As examples for us, so that we would not crave evil things as they also craved. Do not be idolaters, as some of them were; as it is written, “The people sat down to eat and drink, and stood up to play.” Nor let us act immorally, as some of them did, and twenty-three thousand fell in one day. Nor let us try the Lord, as some of them did, and were destroyed by the serpents. 10 Nor grumble, as some of them did, and were destroyed by the destroyer. 11 Now these things happened to them as an example, and they were written for our instruction, upon whom the ends of the ages have come (1 Cor. 10:6-11).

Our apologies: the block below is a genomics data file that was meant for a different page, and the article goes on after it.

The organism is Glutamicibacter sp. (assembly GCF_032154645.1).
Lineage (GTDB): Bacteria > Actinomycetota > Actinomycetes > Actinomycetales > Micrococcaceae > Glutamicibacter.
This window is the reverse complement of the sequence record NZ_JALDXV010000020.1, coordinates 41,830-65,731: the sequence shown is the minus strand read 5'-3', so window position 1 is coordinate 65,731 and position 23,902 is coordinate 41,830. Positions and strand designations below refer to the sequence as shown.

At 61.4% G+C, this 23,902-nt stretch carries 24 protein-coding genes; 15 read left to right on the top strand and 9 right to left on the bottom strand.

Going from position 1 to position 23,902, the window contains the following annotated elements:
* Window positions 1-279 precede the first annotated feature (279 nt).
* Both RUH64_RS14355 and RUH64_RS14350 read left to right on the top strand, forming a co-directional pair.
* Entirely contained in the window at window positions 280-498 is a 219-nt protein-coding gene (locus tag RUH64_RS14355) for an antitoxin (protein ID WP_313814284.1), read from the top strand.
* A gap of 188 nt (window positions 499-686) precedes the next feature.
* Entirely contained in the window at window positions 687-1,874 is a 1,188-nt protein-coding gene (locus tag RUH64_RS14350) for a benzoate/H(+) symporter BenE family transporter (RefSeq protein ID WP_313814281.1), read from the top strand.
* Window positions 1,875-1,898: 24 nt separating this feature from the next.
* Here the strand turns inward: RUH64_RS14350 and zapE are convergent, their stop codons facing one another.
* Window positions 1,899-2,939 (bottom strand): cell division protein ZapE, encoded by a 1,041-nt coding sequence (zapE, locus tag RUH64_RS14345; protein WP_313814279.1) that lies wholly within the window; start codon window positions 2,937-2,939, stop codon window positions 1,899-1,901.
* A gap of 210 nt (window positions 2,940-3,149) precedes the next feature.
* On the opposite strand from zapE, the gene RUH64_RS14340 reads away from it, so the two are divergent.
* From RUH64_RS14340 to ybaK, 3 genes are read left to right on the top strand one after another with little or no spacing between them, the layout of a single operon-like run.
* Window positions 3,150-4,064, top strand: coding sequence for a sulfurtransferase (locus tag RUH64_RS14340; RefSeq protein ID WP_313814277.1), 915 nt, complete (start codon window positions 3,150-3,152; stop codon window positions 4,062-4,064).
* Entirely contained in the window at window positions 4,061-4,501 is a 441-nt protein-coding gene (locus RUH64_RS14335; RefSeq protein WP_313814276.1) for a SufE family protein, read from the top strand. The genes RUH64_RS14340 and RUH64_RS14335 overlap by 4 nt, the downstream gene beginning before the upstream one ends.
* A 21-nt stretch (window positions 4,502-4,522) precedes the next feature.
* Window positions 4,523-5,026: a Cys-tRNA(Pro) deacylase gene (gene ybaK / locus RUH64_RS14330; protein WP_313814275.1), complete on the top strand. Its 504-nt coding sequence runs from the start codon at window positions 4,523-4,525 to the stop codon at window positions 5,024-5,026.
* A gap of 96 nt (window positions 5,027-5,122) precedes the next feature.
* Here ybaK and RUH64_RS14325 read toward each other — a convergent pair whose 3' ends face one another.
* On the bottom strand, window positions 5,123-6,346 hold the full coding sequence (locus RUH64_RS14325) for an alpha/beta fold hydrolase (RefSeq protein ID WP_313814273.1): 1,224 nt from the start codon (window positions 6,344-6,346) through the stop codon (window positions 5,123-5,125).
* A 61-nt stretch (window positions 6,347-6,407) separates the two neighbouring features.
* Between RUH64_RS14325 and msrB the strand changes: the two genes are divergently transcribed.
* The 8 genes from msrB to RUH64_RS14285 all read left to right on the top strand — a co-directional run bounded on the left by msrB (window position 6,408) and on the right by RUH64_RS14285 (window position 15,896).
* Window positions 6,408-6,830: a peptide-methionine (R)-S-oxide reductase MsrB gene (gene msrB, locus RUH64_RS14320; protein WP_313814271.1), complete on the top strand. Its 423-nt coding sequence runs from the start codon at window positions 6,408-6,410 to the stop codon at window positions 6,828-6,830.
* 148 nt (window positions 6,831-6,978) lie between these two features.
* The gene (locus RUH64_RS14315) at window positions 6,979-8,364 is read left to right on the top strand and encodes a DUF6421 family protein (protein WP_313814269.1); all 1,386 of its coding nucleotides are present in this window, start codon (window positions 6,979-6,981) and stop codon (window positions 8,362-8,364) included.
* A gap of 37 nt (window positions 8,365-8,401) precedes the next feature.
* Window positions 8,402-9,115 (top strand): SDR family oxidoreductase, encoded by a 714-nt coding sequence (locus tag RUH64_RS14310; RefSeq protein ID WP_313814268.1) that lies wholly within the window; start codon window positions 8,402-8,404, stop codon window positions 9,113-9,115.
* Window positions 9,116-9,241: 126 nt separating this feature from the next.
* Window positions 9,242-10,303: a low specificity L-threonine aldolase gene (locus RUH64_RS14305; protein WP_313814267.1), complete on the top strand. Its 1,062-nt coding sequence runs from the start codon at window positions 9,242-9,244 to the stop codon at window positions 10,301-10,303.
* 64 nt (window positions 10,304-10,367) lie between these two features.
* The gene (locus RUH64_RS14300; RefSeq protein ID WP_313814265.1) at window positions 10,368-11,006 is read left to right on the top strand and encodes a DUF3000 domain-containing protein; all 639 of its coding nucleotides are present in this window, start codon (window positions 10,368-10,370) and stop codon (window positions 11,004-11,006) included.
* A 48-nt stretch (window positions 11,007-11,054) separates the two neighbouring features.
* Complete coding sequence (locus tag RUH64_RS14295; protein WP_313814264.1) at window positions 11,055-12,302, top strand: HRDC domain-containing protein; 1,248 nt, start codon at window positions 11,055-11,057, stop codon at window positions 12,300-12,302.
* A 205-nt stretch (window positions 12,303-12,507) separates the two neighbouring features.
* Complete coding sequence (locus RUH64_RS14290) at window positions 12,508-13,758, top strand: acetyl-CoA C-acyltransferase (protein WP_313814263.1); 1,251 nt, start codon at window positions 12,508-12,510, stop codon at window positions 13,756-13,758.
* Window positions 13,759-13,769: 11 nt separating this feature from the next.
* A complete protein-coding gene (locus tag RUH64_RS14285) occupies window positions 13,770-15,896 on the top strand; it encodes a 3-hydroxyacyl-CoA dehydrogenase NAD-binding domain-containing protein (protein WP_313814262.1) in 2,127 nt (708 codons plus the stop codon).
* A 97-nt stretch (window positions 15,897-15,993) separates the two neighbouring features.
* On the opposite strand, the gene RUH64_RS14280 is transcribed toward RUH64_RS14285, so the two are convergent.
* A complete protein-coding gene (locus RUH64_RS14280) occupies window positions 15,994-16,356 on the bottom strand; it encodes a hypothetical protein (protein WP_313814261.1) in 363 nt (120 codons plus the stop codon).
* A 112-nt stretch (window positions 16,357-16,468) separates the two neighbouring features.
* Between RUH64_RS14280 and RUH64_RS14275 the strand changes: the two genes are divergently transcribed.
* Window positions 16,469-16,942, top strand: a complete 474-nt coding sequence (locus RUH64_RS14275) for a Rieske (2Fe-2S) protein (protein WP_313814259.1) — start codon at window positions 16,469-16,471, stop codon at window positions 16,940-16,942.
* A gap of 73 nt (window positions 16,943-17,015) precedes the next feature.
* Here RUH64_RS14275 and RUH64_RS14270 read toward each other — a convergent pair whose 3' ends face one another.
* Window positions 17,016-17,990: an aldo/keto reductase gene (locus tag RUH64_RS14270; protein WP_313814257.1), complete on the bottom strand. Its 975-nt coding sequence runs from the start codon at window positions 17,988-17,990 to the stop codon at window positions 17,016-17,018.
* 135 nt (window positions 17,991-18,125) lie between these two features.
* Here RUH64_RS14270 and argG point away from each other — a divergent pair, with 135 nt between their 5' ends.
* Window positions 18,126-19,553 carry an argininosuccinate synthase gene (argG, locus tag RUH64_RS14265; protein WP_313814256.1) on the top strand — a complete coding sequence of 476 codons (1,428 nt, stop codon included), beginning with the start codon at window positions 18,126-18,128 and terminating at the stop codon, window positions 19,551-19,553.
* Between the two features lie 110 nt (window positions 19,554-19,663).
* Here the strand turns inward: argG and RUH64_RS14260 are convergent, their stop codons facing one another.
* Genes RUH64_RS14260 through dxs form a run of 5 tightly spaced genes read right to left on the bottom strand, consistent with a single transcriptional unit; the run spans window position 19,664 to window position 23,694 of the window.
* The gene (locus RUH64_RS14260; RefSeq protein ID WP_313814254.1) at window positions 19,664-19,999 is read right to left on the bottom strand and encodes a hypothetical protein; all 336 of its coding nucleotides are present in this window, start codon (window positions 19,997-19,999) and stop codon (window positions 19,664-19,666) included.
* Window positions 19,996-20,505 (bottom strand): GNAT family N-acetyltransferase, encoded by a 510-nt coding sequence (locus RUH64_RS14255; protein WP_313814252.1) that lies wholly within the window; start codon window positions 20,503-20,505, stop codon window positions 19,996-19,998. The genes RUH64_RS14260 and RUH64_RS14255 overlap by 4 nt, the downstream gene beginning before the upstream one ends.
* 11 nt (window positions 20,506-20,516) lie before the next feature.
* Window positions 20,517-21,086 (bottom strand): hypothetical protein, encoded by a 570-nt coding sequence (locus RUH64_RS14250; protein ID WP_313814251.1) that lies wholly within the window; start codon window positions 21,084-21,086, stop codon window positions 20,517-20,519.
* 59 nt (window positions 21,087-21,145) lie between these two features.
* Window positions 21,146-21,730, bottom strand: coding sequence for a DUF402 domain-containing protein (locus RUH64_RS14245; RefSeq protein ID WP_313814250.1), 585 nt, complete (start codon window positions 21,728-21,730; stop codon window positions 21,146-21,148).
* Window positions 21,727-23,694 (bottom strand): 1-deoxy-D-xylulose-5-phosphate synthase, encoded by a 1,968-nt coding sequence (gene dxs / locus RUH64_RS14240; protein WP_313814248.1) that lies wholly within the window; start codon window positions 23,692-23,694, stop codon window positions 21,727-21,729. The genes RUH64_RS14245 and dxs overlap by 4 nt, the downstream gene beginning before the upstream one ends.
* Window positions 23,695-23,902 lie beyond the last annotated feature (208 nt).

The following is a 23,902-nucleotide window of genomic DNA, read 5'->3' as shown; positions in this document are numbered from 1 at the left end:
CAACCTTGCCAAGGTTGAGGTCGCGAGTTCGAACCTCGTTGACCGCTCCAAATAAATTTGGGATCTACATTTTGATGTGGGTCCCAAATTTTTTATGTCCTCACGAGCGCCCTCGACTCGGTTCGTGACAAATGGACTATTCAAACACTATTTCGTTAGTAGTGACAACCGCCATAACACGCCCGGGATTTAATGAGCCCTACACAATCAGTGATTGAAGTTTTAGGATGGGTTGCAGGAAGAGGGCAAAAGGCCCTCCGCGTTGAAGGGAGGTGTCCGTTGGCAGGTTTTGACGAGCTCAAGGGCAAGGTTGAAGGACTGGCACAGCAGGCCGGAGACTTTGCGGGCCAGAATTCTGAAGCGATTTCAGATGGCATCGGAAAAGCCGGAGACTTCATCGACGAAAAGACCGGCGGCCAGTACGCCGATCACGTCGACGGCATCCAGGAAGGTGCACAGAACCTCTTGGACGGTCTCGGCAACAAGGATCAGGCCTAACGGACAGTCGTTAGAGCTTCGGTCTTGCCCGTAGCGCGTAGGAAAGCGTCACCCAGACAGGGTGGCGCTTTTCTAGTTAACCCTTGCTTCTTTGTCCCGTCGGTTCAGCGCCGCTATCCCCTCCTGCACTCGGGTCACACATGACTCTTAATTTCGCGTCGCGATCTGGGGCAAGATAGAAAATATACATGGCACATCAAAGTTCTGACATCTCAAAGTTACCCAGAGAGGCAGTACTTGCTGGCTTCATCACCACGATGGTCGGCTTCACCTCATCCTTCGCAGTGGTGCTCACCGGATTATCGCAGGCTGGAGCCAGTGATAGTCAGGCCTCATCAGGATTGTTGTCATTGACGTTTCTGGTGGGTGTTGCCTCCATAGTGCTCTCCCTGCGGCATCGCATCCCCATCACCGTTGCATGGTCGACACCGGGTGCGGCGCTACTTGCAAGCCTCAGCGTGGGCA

The Old Testament is, indeed, a collection of authentic stories of messy lives.  They resemble our lives – struggling to be lived out daily, interacting with God and the world around us.  They have become an invaluable teacher for us, a “tutor to lead us to Christ, so that we could be justified by faith” (Galatians 3:24).

Make no mistake; you are reading history – the ancient Story of stories.  And your story intersects with this Story, becoming more a part of it everyday.  So jump in, and enjoy it in all its epic glory, confident that you are reading the Truth about God, about you, and about your relationship.  

Happy Reading!

Pastor Lee